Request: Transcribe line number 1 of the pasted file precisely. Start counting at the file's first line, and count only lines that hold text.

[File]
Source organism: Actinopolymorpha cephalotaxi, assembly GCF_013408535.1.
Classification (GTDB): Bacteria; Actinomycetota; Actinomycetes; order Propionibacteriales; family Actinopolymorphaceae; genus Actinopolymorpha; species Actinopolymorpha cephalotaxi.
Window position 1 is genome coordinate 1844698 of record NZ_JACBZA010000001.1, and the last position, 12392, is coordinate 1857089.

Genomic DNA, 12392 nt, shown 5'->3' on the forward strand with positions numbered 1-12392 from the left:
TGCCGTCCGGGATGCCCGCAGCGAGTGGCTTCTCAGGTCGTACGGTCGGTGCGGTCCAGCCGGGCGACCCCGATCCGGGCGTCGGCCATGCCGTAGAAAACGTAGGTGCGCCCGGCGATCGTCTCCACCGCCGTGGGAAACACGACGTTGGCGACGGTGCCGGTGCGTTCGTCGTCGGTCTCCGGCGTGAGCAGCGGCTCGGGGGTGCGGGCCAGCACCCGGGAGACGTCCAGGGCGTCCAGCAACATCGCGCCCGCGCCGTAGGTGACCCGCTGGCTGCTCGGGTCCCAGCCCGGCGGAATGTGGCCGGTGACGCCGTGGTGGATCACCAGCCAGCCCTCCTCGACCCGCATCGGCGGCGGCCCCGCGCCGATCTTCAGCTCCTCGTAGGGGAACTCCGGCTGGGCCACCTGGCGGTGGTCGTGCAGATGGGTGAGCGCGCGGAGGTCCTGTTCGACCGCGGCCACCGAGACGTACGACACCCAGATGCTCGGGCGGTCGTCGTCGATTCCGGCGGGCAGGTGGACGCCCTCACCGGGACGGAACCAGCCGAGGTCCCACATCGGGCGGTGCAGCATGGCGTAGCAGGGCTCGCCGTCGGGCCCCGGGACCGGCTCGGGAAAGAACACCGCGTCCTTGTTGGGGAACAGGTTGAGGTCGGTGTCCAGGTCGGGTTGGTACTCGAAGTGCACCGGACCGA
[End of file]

Source organism: Actinopolymorpha cephalotaxi, assembly GCF_013408535.1.